As Keith McCullough wrote in Thursday’s Morning Newsletter, “rate lift-off is data dependent on the labor market.”
The initial market reaction post-statement was the opposite of what one would expect from a more dovish policy statement in that it did not bode well for long-term bond prices. However, a couple of days of trading don’t hinder a long-term fundamental investment thesis. If next week’s Non-Farm Payrolls report is a miss, rates could fall right back down to 1.86% very quickly, which is the low end of our immediate-term risk range.
Insomuch as the April Jobs Report may prove to be a bearish catalyst for Treasury bonds, slowing growth data over the next two quarters should prove decidedly bullish. Fighting buy-side consensus on the long side of Treasury bonds been a great call thus far so we’d be booking gains and taking down our gross exposure to this asset class on the next immediate-term pop.
Ultimately, we think our #LowerForLonger theme prevails, but volatility is likely to pick up in the interim.
Click on images to enlarge.
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The Euro remains BEARISH on A TREND duration, and as outlined last week by @HedgeyeEurope, a weaker EURO is bullish for German Equities (EWG):
“QE is only just beginning; the Euro will continue to weaken; Germany will disproportionately benefit due to exports; and asset classes like equities will inflate due to money creation (the German economy sits in the sweet spot to benefit from a weaker euro as its exports account for a monster 47% of German GDP).”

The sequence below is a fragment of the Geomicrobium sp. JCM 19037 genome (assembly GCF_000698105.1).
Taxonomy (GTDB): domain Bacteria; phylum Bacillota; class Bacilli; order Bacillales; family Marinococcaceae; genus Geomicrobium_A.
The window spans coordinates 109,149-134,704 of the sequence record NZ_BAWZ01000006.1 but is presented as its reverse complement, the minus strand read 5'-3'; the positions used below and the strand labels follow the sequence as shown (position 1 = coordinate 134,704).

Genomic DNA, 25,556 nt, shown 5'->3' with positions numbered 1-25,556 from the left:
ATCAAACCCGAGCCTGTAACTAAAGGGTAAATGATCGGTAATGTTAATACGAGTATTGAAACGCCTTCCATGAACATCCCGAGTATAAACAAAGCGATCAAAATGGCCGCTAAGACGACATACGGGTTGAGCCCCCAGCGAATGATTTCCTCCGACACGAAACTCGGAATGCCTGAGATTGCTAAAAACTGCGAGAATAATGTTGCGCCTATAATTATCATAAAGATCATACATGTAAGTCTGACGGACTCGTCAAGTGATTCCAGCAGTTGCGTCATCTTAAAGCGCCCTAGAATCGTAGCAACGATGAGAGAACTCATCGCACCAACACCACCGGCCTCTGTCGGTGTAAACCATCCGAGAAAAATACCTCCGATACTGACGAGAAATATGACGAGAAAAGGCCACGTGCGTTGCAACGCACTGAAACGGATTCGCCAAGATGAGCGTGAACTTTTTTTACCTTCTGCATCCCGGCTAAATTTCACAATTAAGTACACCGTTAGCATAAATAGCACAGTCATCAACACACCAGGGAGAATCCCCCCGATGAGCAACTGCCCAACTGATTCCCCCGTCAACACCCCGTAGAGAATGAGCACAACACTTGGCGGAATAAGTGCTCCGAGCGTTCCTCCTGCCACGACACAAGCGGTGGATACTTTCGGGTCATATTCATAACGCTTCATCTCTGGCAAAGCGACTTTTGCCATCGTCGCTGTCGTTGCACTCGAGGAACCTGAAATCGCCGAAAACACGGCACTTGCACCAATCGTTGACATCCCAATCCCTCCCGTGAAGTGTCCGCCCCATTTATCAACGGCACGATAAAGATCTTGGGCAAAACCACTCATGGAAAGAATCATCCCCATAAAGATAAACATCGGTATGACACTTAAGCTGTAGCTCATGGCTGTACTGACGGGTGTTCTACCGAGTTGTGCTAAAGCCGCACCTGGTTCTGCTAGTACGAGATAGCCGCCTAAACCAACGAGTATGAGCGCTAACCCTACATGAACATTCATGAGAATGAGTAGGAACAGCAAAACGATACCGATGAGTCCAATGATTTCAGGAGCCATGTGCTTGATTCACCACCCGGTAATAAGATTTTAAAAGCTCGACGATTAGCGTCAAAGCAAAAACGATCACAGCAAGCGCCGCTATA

We shorted the Euro via FXE in our real-time alerts product on Wednesday on a weaker USD post GDP miss and FOMC statement. We continue with the stance that the Eurozone’s equity markets do not like a strong euro.
The DAX is up 17% YTD, and we continue to think that over the TREND/TAIL it will pay to obey the commands of the central planners, in particular by being long of German equities.
From a quantitative perspective, the DAX recently broke its immediate-term TRADE line of support (to become resistance), but remains firmly above its intermediate-term TREND and long-term TAIL levels, a bullish signal.
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ADDITIONAL RESEARCH CONTENT BELOW
Retail Sector Head Brian McGough thinks UA is hitting the point where it needs to pick between growth and ROIC. In a tape that rewards growth, returns likely coming down.
Senior Macro Analyst Darius Dale reiterates our intermediate-to-long term bullish bias on Japanese equities and view any near-term weakness as a buying opportunity.